JP Morgan Asset Management’s Lee Bray Discusses Data Science


Following his appointment in July as J.P. Morgan Asset Management’s APAC Head of Data Science, Lee Bray has been busy building a dedicated team in the region to support the firm’s ongoing mission to strengthen its investment platform and accelerate innovations in artificial intelligence and natural language processing.

Bray was the main speaker during a session on Data Science in Trading at FIX’s 19th Asia Pacific Trading Summit, held 2 September. Among his messages to the audience was the need for data scientists to be good listeners in gauging the most pressing problems across business lines.

“A good data scientist is someone who can work closely and collaboratively with people who are probably more experienced in their subject matter, then translate that into a data science outcome,” Bray explained. “It is not easy to get a data scientist who is as proficient at the collaborative part as they are in the technical aspects of the job.”

Bray shared several other insights on his firm’s data science journey in response to the following questions:

Lee Bray, JPMAM

Please tell us generally about some of the ways J.P. Morgan is using machine learning.

Trading in general is moving more towards looking at using data science in aspects outside the low touch world, but it’s early days. My hope is we move there quicker rather than slower.

We adopted ML [machine learning] techniques about 3 or 4 years ago on the desk, predominantly on the low-touch side. We’ve expanded that to incorporate IOIs [Indications of Interest] and have put a more systematic approach around how traders interact with brokers. We’ve developed techniques which will recommend what brokers to call with our larger size orders in the hope that they will have an increased probability of finding us a block.

Another thing that we really put a lot of time into, which has taken a significant amount of effort, is trying to come up with a solution to high-touch trade broker selection, we now give our traders recommendations on what algos and brokers to use. This is a significant step forward in my view.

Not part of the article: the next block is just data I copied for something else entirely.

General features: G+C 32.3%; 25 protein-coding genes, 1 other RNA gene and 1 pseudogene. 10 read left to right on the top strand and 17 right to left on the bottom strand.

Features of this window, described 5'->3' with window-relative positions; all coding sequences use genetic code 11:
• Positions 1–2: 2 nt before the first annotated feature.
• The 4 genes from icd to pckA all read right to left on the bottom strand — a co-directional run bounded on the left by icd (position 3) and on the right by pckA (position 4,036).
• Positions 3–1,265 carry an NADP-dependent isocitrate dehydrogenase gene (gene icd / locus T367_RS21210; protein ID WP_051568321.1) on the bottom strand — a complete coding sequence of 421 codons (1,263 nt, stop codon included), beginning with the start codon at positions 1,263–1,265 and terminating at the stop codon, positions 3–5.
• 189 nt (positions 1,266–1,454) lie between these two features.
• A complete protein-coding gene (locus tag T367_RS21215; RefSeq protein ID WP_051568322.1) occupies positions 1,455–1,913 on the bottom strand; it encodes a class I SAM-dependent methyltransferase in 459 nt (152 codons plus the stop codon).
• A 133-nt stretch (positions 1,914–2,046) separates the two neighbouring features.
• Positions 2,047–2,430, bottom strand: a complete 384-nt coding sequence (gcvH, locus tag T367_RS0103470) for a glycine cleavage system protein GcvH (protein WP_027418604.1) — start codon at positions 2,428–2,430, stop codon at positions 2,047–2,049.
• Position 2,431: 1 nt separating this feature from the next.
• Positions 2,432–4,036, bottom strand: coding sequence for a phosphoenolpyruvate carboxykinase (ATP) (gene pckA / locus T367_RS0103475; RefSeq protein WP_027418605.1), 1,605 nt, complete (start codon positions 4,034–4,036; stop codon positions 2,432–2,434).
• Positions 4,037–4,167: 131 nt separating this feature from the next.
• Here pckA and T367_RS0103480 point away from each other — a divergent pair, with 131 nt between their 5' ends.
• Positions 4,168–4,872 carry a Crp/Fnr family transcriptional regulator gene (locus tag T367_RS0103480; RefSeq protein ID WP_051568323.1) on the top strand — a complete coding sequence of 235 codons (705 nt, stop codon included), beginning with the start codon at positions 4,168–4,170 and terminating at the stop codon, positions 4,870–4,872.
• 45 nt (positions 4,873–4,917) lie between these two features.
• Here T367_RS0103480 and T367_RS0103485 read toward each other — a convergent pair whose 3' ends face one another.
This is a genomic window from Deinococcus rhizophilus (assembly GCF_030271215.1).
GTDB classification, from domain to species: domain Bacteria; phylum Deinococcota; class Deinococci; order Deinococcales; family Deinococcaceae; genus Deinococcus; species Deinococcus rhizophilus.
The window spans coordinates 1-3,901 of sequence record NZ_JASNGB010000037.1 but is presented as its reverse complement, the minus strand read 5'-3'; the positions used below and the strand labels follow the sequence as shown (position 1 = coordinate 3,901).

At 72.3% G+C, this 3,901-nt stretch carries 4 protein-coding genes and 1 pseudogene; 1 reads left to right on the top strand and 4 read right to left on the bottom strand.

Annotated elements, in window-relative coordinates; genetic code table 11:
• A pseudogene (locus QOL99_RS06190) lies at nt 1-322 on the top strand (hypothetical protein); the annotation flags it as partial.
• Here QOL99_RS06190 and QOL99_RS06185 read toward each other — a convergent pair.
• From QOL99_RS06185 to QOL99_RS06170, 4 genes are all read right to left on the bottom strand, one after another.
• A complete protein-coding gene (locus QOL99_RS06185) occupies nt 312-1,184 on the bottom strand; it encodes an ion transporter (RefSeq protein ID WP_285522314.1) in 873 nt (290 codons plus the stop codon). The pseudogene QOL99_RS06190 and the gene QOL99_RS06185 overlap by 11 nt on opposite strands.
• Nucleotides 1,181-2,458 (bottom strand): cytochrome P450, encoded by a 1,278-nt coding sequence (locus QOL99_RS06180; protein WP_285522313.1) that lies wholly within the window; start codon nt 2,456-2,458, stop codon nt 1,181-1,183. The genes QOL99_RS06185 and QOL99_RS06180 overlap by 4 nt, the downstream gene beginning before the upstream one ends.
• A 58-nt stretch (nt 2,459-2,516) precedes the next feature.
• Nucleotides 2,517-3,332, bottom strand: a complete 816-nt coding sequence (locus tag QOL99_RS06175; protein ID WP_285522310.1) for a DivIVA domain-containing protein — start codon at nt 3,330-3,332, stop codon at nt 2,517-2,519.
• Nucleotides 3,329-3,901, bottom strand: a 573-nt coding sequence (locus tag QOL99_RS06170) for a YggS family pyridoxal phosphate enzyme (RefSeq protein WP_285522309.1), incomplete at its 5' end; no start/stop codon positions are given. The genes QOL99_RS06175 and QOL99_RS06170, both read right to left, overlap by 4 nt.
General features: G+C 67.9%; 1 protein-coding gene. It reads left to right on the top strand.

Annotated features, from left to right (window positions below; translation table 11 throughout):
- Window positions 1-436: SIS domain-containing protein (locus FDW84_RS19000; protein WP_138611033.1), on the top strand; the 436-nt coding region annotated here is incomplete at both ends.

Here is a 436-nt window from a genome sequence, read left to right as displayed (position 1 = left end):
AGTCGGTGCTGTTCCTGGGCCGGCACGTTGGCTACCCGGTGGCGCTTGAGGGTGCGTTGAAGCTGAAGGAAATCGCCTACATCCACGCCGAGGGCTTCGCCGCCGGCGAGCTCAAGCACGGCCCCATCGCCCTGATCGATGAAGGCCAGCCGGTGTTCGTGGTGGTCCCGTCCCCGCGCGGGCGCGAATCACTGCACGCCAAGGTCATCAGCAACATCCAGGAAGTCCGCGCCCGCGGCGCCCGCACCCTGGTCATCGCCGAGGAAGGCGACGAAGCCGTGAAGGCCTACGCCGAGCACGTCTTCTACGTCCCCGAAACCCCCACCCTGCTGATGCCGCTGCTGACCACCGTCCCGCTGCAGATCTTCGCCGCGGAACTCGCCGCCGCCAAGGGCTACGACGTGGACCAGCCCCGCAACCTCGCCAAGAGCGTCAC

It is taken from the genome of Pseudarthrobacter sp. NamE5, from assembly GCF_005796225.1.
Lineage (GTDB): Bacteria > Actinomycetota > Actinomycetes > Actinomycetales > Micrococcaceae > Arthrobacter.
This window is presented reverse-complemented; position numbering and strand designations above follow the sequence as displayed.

How are you using data science beyond trading?

We are also looking at it from a creation of funds perspective. J.P. Morgan Asset Management has a number of funds that are specifically focused on using data science techniques. We have a proprietary natural language processing tool called ThemeBot, which combines big data research and artificial intelligence, it creates a data science approach to investment.

One of the largest user cases is creating efficiencies. One example we have currently is an RFP tool. This is a process that a lot of firms will have significant resources allocated to, and is almost always manual i.e. filling out answers to questions manually. When you use natural language processing techniques it is possible to automatically match questions with answers and only afterwards have someone check those outcomes. That makes it significantly more efficient operationally. Although that might not seem as exciting as talking about trading, those user cases across a big firm like J.P. Morgan can make a large difference in terms of improving efficiency.

Another one worth mentioning is around the use of data science on the risk side. We’ve developed a crowded trade chart, used by our risk department, which takes in market data and also public filings to identify any areas of crowded trades.

Can data infrastructure and accessibility pose a challenge?

Anyone in trading will probably appreciate that data in in this area is quite abundant, and in my view having looked at it more holistically, quite easily accessible. The barriers to entry for using data science techniques on the trading desk are relatively low. For example, just as an initial step, people can access tick databases to start using these techniques.

For the rest of the firm – and I would say this is probably the same for all large firms – data infrastructure is not easy because many of the systems that are outside of the trading world were probably created prior to data science even being a term.

As part of my new role as APAC Head of Data Science, my team will partner with internal teams that have been tasked with making sure that data is accessible into the future. In this way we can work towards future proofing data access.

Over the past year, the markets have made rigorous demands on data science. When will it be the other way around with data science leading the markets?

Not for a while. I think it’s complementary, particularly in trading and fund management. We support investors in managing their money, there’s always going to be a considerable human overlay around the investment process. I simply cannot see that changing any time soon.